The resilient material of the spring allows the spring to return to its original configuration when the load is removed.
FIG. 8 illustrates load deflection curves for a conventional sole (dashed line) and a sole with an overload protection spring 25 (solid line). The area under the curves in FIG. 8 reflects the amount of stored energy in both cases. The area under the solid line is greater than the dashed line and indicates a higher restorable energy capacity within the safe loading range for shoe with a beam spring mechanism. When operating the spring within the safe physiological range, more energy is conserved and stored. The sole with the spring is stiffer than a conventional sole under normal loads (deflection is less). However, when the load exceeds the safe loading range indicated by the upper horizontal line, the sole with the spring is softer than the conventional sole and provides overload cushioning protection by virtue of the collapse of the beam cross section.
The spring also stabilizes the foot and prevents over-pronation and over-supination. The concave upper surface of the spring extends upwardly on the lateral and medial sides of the heel. As the beam deflects downwardly, the upper surface of the beam curves downwardly and tends to center the heel within the spring and tightens the heel fit. The centering and tightening forces increase when the beam deflects, and the upper ends of the end portions move toward each other. The changing geometry of the spring guides and positions the foot in the longitudinal center of the shoe, preventing inversion.
The enlarged conical shape of the end portions of the spring reduces lateral shear movement in the shoe and increases the performance stability of the shoe. The flattened support surfaces of the end portions prevent rotation of the spring when longitudinal shear forces are applied.
In one specific embodiment of the spring the height H1 (FIG. 5) of the end portions was 37.0 mm, the height H2 of the beam above the outsole was 11.0 mm, and the space between the beam and the outsole was 5.0 mm. The height H3 of the beam was 6.0 mm. The wall thickness of the spring was 2.5 mm.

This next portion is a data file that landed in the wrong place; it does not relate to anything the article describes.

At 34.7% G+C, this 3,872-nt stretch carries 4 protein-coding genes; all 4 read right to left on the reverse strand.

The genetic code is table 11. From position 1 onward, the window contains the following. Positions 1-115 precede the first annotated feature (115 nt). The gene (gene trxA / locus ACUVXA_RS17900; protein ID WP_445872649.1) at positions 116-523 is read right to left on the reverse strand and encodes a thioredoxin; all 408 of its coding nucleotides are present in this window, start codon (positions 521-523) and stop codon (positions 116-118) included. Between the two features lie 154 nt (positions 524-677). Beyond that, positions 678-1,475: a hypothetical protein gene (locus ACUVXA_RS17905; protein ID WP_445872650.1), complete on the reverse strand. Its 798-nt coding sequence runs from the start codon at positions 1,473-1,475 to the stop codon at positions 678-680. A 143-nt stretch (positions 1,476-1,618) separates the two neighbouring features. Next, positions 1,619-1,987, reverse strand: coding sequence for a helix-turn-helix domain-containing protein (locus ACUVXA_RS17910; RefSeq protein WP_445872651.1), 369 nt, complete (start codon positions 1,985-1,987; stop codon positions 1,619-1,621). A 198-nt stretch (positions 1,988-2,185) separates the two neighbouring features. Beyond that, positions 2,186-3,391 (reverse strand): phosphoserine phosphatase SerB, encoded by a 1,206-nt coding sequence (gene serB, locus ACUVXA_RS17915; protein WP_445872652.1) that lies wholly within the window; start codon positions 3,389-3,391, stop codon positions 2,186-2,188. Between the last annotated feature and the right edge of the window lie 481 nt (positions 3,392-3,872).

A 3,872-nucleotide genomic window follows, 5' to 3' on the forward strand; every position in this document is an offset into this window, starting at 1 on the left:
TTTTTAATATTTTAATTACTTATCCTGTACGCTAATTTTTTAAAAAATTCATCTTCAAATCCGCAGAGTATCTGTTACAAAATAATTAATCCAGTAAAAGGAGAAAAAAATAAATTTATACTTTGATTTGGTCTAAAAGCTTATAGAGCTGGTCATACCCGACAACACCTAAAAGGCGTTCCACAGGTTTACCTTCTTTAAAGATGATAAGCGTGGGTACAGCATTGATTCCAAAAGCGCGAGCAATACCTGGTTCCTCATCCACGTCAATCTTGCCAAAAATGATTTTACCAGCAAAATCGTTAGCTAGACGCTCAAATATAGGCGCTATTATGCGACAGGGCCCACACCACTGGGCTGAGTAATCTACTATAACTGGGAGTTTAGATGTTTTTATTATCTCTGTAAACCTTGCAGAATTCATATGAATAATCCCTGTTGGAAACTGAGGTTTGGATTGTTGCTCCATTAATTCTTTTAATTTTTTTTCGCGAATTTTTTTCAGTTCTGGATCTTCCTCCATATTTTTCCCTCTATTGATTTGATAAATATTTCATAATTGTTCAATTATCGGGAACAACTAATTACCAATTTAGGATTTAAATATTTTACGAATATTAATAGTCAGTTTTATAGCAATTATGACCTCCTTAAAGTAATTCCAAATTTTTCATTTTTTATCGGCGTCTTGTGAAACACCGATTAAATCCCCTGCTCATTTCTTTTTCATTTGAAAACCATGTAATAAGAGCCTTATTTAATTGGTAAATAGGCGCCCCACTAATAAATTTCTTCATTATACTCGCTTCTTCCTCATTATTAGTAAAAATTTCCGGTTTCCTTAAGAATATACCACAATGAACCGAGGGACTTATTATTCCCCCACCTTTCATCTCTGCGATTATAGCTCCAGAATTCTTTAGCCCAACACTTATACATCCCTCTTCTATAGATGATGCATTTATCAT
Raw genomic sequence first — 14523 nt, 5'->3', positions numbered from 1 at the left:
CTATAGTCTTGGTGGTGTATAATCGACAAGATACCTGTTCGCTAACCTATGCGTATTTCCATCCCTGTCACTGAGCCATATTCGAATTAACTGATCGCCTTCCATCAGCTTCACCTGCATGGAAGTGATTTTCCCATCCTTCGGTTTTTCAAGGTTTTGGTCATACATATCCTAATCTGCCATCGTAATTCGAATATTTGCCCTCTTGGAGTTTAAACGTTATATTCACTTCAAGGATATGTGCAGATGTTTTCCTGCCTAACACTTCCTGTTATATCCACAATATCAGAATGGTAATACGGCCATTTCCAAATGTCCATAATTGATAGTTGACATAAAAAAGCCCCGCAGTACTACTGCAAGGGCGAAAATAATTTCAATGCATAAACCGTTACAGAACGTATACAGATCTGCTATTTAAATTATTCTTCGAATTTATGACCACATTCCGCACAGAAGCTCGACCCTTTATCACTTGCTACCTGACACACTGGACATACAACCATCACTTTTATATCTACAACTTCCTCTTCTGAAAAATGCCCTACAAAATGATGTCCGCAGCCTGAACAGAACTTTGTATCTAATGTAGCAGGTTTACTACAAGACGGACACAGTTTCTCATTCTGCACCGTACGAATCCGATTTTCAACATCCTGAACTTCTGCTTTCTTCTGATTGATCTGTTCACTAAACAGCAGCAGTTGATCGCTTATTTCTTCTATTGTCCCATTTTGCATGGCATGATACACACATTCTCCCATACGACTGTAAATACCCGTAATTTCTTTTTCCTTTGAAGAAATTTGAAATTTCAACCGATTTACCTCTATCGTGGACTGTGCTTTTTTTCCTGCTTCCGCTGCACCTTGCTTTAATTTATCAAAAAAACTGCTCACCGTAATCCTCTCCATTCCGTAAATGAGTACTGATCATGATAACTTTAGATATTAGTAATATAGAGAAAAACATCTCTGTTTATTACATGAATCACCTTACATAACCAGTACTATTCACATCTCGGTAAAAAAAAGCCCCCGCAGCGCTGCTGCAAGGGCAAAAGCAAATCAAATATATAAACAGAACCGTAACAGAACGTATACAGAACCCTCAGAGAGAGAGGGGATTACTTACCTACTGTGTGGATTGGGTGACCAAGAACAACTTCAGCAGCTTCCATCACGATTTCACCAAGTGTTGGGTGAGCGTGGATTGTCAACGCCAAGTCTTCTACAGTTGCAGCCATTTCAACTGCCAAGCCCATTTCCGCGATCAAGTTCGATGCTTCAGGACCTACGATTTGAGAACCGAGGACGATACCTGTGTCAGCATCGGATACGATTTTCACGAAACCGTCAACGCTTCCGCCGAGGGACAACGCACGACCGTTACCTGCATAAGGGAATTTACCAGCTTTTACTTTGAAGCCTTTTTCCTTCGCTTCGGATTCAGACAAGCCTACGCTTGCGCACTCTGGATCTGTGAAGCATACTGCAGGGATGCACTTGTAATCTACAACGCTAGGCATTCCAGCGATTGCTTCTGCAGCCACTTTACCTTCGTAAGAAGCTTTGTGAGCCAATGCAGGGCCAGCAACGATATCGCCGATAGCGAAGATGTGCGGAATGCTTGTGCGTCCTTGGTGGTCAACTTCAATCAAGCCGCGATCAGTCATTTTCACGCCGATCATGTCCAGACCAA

While in the foregoing specification a detailed description of specific embodiments of the invention were set forth for the purpose of illustration, it will be understood that many of the details herein given can be varied considerably by those skilled in the art without departing from the spirit and scope of the invention.
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|US7770306||Aug 23, 2007||Aug 10, 2010||Lyden Robert M||Custom article of footwear|
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|US8984770||Aug 13, 2014||Mar 24, 2015||Shlomo Piontkowski||Footwear with dynamic arch system|
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|US20050108896 *||Nov 20, 2003||May 26, 2005||K-Swiss Inc.||Cushioning assembly in an athletic shoe|
|US20050268488 *||Jun 7, 2004||Dec 8, 2005||Hann Lenn R||Shoe apparatus with improved efficiency|
|US20100299958 *||Aug 29, 2007||Dec 2, 2010||Alpinestars Research Srl||Footwear with shock adsorber|
|USD736507 *||Dec 18, 2013||Aug 18, 2015||Under Armour, Inc.||Outsole for a shoe|
|WO2001087106A2 *||May 17, 2001||Nov 22, 2001||Robert M Lyden||Customized article of footwear and method of conducting retail and internet business|
|U.S. Classification||36/27, 36/28, 36/38|
|International Classification||A43B13/18, A43B21/30|
|Cooperative Classification||A43B21/30, A43B13/183|
|European Classification||A43B13/18A2, A43B21/30|
|Oct 15, 1996||AS||Assignment|
Owner name: WILSON SPORTING GOODS CO., ILLINOIS
Free format text: ASSIGNMENT OF ASSIGNORS INTEREST;ASSIGNORS:VOROBIEV, ANDREI;BRITTINGHAM, DAVID L.;REEL/FRAME:008176/0977
Effective date: 19960620
|Oct 16, 2001||REMI||Maintenance fee reminder mailed|
|Mar 25, 2002||LAPS||Lapse for failure to pay maintenance fees|
|May 21, 2002||FP||Expired due to failure to pay maintenance fee|
Effective date: 20020324